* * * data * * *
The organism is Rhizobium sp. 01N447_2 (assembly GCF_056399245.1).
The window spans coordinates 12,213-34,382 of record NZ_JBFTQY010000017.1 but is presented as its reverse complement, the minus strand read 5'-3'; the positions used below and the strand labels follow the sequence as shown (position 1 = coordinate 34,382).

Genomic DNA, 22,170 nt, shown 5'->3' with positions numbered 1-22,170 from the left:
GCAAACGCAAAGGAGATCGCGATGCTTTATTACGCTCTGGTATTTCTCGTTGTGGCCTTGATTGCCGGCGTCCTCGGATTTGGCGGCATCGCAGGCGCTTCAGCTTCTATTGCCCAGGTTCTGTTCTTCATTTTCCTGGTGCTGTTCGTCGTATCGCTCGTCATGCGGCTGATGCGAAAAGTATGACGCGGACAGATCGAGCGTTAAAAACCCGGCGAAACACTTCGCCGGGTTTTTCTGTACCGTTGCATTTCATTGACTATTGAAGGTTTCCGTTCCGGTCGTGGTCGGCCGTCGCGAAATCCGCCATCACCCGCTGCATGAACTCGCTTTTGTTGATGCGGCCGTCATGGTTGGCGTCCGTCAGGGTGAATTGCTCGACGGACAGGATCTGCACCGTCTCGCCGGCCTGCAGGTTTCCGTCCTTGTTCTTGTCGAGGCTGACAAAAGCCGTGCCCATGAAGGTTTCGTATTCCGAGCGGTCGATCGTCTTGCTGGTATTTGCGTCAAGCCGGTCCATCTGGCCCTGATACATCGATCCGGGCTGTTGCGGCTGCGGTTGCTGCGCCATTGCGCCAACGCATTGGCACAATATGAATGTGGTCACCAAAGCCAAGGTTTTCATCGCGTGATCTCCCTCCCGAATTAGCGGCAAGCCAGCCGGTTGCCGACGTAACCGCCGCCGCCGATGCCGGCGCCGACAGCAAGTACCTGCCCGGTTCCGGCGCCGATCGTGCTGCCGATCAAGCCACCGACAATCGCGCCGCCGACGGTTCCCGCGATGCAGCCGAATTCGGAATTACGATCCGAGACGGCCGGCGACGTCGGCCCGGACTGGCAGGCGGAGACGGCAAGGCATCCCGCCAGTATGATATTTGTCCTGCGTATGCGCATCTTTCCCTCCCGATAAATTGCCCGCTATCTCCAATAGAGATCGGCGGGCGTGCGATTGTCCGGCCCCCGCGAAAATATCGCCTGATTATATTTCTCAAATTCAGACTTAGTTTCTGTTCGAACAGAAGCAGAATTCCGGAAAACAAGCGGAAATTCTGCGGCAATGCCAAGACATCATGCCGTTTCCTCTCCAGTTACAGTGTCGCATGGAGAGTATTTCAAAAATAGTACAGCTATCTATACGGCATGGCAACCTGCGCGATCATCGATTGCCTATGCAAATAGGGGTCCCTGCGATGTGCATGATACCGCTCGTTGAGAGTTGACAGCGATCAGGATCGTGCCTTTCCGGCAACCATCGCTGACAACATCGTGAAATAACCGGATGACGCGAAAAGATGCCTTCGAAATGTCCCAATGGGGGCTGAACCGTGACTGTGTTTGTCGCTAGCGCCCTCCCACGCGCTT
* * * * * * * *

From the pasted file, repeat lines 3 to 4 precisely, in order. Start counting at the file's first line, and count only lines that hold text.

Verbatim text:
Genomic DNA, 22,170 nt, shown 5'->3' with positions numbered 1-22,170 from the left:
GCAAACGCAAAGGAGATCGCGATGCTTTATTACGCTCTGGTATTTCTCGTTGTGGCCTTGATTGCCGGCGTCCTCGGATTTGGCGGCATCGCAGGCGCTTCAGCTTCTATTGCCCAGGTTCTGTTCTTCATTTTCCTGGTGCTGTTCGTCGTATCGCTCGTCATGCGGCTGATGCGAAAAGTATGACGCGGACAGATCGAGCGTTAAAAACCCGGCGAAACACTTCGCCGGGTTTTTCTGTACCGTTGCATTTCATTGACTATTGAAGGTTTCCGTTCCGGTCGTGGTCGGCCGTCGCGAAATCCGCCATCACCCGCTGCATGAACTCGCTTTTGTTGATGCGGCCGTCATGGTTGGCGTCCGTCAGGGTGAATTGCTCGACGGACAGGATCTGCACCGTCTCGCCGGCCTGCAGGTTTCCGTCCTTGTTCTTGTCGAGGCTGACAAAAGCCGTGCCCATGAAGGTTTCGTATTCCGAGCGGTCGATCGTCTTGCTGGTATTTGCGTCAAGCCGGTCCATCTGGCCCTGATACATCGATCCGGGCTGTTGCGGCTGCGGTTGCTGCGCCATTGCGCCAACGCATTGGCACAATATGAATGTGGTCACCAAAGCCAAGGTTTTCATCGCGTGATCTCCCTCCCGAATTAGCGGCAAGCCAGCCGGTTGCCGACGTAACCGCCGCCGCCGATGCCGGCGCCGACAGCAAGTACCTGCCCGGTTCCGGCGCCGATCGTGCTGCCGATCAAGCCACCGACAATCGCGCCGCCGACGGTTCCCGCGATGCAGCCGAATTCGGAATTACGATCCGAGACGGCCGGCGACGTCGGCCCGGACTGGCAGGCGGAGACGGCAAGGCATCCCGCCAGTATGATATTTGTCCTGCGTATGCGCATCTTTCCCTCCCGATAAATTGCCCGCTATCTCCAATAGAGATCGGCGGGCGTGCGATTGTCCGGCCCCCGCGAAAATATCGCCTGATTATATTTCTCAAATTCAGACTTAGTTTCTGTTCGAACAGAAGCAGAATTCCGGAAAACAAGCGGAAATTCTGCGGCAATGCCAAGACATCATGCCGTTTCCTCTCCAGTTACAGTGTCGCATGGAGAGTATTTCAAAAATAGTACAGCTATCTATACGGCATGGCAACCTGCGCGATCATCGATTGCCTATGCAAATAGGGGTCCCTGCGATGTGCATGATACCGCTCGTTGAGAGTTGACAGCGATCAGGATCGTGCCTTTCCGGCAACCATCGCTGACAACATCGTGAAATAACCGGATGACGCGAAAAGATGCCTTCGAAATGTCCCAATGGGGGCTGAACCGTGACTGTGTTTGTCGCTAGCGCCCTCCCACGCGCTT